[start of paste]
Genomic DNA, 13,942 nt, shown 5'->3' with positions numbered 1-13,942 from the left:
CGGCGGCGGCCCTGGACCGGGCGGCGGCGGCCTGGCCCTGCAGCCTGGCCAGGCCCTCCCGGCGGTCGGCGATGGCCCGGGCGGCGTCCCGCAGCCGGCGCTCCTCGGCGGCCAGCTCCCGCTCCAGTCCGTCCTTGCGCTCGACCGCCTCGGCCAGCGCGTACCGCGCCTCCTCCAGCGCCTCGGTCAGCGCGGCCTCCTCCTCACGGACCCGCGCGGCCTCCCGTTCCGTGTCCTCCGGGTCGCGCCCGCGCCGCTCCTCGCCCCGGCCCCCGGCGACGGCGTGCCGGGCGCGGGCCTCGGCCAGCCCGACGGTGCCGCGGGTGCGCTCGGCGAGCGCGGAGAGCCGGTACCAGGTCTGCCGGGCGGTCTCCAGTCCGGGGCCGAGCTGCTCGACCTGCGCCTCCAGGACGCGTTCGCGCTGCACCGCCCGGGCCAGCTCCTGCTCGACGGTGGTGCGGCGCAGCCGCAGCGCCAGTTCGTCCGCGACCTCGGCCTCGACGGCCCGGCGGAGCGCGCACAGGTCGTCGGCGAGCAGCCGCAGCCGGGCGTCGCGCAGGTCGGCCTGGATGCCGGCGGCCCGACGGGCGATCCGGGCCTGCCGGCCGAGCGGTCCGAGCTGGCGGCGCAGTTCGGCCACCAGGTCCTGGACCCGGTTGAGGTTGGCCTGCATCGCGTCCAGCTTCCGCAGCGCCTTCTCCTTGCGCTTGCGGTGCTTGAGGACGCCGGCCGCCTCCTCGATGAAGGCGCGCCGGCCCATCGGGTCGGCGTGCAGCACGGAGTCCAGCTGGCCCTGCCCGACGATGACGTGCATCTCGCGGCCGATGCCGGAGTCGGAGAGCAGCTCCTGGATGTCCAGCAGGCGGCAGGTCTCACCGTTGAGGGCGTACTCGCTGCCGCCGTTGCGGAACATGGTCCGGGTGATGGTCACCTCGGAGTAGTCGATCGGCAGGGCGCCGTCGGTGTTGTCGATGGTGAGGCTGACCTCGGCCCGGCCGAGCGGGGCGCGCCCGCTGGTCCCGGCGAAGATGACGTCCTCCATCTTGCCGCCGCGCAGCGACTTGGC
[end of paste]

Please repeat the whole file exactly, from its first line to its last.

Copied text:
Genomic DNA, 13,942 nt, shown 5'->3' with positions numbered 1-13,942 from the left:
CGGCGGCGGCCCTGGACCGGGCGGCGGCGGCCTGGCCCTGCAGCCTGGCCAGGCCCTCCCGGCGGTCGGCGATGGCCCGGGCGGCGTCCCGCAGCCGGCGCTCCTCGGCGGCCAGCTCCCGCTCCAGTCCGTCCTTGCGCTCGACCGCCTCGGCCAGCGCGTACCGCGCCTCCTCCAGCGCCTCGGTCAGCGCGGCCTCCTCCTCACGGACCCGCGCGGCCTCCCGTTCCGTGTCCTCCGGGTCGCGCCCGCGCCGCTCCTCGCCCCGGCCCCCGGCGACGGCGTGCCGGGCGCGGGCCTCGGCCAGCCCGACGGTGCCGCGGGTGCGCTCGGCGAGCGCGGAGAGCCGGTACCAGGTCTGCCGGGCGGTCTCCAGTCCGGGGCCGAGCTGCTCGACCTGCGCCTCCAGGACGCGTTCGCGCTGCACCGCCCGGGCCAGCTCCTGCTCGACGGTGGTGCGGCGCAGCCGCAGCGCCAGTTCGTCCGCGACCTCGGCCTCGACGGCCCGGCGGAGCGCGCACAGGTCGTCGGCGAGCAGCCGCAGCCGGGCGTCGCGCAGGTCGGCCTGGATGCCGGCGGCCCGACGGGCGATCCGGGCCTGCCGGCCGAGCGGTCCGAGCTGGCGGCGCAGTTCGGCCACCAGGTCCTGGACCCGGTTGAGGTTGGCCTGCATCGCGTCCAGCTTCCGCAGCGCCTTCTCCTTGCGCTTGCGGTGCTTGAGGACGCCGGCCGCCTCCTCGATGAAGGCGCGCCGGCCCATCGGGTCGGCGTGCAGCACGGAGTCCAGCTGGCCCTGCCCGACGATGACGTGCATCTCGCGGCCGATGCCGGAGTCGGAGAGCAGCTCCTGGATGTCCAGCAGGCGGCAGGTCTCACCGTTGAGGGCGTACTCGCTGCCGCCGTTGCGGAACATGGTCCGGGTGATGGTCACCTCGGAGTAGTCGATCGGCAGGGCGCCGTCGGTGTTGTCGATGGTGAGGCTGACCTCGGCCCGGCCGAGCGGGGCGCGCCCGCTGGTCCCGGCGAAGATGACGTCCTCCATCTTGCCGCCGCGCAGCGACTTGGC